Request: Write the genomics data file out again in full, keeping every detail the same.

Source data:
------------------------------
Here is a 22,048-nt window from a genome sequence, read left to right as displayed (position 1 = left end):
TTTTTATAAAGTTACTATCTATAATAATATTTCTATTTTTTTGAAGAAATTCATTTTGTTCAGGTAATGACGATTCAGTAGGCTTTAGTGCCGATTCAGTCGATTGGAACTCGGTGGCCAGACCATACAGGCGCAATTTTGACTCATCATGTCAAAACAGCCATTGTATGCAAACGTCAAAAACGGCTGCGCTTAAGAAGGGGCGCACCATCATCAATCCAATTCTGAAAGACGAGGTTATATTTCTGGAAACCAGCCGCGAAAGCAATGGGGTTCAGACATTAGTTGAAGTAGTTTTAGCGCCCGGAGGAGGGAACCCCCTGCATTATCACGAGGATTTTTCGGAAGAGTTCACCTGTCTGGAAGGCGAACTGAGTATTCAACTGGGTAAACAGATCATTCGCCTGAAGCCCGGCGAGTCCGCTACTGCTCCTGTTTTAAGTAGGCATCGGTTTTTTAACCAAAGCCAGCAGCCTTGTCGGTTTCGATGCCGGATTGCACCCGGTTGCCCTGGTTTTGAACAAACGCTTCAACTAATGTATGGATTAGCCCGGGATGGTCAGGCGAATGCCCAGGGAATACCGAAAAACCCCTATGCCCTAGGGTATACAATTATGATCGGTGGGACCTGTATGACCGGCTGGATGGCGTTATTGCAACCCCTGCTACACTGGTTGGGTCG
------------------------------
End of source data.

Here is a 22,048-nt window from a genome sequence, read left to right as displayed (position 1 = left end):
TTTTTATAAAGTTACTATCTATAATAATATTTCTATTTTTTTGAAGAAATTCATTTTGTTCAGGTAATGACGATTCAGTAGGCTTTAGTGCCGATTCAGTCGATTGGAACTCGGTGGCCAGACCATACAGGCGCAATTTTGACTCATCATGTCAAAACAGCCATTGTATGCAAACGTCAAAAACGGCTGCGCTTAAGAAGGGGCGCACCATCATCAATCCAATTCTGAAAGACGAGGTTATATTTCTGGAAACCAGCCGCGAAAGCAATGGGGTTCAGACATTAGTTGAAGTAGTTTTAGCGCCCGGAGGAGGGAACCCCCTGCATTATCACGAGGATTTTTCGGAAGAGTTCACCTGTCTGGAAGGCGAACTGAGTATTCAACTGGGTAAACAGATCATTCGCCTGAAGCCCGGCGAGTCCGCTACTGCTCCTGTTTTAAGTAGGCATCGGTTTTTTAACCAAAGCCAGCAGCCTTGTCGGTTTCGATGCCGGATTGCACCCGGTTGCCCTGGTTTTGAACAAACGCTTCAACTAATGTATGGATTAGCCCGGGATGGTCAGGCGAATGCCCAGGGAATACCGAAAAACCCCTATGCCCTAGGGTATACAATTATGATCGGTGGGACCTGTATGACCGGCTGGATGGCGTTATTGCAACCCCTGCTACACTGGTTGGGTCG